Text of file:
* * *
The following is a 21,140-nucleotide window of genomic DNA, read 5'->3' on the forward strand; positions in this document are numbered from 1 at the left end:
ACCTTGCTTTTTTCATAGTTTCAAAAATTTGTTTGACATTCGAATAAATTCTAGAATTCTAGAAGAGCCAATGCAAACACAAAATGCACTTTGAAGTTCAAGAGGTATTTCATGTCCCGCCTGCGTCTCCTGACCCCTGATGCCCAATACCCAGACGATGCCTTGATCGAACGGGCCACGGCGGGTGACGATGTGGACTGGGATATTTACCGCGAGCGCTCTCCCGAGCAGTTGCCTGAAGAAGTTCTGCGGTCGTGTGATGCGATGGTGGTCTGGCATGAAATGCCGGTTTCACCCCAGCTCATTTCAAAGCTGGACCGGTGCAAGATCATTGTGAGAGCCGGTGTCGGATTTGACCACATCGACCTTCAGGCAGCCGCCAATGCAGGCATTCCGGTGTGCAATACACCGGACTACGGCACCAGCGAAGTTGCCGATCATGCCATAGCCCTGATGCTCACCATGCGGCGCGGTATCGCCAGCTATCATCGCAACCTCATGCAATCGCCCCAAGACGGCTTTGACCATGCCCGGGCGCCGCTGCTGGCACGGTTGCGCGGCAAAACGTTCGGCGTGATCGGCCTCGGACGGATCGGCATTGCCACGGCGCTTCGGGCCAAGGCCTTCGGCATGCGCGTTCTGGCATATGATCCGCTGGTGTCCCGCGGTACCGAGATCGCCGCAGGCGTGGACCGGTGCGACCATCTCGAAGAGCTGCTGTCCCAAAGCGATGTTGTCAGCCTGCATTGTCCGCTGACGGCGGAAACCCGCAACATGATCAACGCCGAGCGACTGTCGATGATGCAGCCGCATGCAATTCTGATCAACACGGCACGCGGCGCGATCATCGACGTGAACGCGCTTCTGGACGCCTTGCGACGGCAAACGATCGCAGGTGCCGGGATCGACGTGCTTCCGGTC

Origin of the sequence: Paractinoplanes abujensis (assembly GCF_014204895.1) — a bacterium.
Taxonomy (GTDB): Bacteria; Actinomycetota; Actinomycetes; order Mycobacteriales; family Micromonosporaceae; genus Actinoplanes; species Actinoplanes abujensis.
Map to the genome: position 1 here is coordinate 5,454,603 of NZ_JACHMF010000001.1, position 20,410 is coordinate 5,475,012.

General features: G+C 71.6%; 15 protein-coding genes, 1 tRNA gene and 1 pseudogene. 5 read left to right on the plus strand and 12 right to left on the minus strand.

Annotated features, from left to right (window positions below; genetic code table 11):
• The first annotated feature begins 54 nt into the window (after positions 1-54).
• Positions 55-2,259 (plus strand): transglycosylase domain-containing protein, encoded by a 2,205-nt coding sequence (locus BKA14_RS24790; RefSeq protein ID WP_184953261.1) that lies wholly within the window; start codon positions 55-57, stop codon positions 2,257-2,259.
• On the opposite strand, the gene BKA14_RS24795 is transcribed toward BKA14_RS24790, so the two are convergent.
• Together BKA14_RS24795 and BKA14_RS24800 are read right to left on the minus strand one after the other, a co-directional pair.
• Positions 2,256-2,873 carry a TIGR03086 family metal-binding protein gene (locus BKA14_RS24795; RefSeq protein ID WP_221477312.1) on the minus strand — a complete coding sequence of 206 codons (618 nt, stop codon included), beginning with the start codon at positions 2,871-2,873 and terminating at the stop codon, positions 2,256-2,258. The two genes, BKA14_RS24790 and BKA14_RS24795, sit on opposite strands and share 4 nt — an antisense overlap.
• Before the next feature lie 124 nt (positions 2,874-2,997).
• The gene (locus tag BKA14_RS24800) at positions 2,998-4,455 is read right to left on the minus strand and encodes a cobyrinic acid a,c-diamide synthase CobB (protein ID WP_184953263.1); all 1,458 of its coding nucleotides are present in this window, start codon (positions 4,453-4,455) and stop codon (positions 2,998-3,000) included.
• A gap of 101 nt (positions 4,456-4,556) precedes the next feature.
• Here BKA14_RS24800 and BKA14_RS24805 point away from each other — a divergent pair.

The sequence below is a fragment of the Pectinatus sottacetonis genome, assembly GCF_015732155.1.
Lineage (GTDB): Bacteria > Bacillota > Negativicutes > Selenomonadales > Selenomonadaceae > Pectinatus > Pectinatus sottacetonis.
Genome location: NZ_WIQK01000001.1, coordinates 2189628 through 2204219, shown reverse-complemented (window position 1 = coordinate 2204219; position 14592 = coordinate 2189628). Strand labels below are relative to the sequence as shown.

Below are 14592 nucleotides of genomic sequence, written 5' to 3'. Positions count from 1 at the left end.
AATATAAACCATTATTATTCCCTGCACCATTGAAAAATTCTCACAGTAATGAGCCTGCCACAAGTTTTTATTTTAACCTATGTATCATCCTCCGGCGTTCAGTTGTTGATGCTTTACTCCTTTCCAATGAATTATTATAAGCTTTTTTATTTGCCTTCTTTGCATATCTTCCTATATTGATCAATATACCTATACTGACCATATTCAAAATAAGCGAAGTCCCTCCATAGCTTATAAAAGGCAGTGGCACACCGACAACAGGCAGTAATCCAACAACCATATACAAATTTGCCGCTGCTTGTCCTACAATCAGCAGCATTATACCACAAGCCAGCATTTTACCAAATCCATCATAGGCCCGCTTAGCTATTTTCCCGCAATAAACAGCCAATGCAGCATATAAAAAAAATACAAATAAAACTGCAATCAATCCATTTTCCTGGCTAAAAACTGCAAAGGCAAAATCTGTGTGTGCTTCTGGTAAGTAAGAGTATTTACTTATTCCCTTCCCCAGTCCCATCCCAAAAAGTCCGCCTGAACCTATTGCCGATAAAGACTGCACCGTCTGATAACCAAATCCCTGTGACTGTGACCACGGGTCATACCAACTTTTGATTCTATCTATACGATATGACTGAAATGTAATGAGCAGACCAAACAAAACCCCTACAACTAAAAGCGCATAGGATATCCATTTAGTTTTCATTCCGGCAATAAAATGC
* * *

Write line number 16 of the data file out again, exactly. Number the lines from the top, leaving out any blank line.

• Here BKA14_RS24800 and BKA14_RS24805 point away from each other — a divergent pair.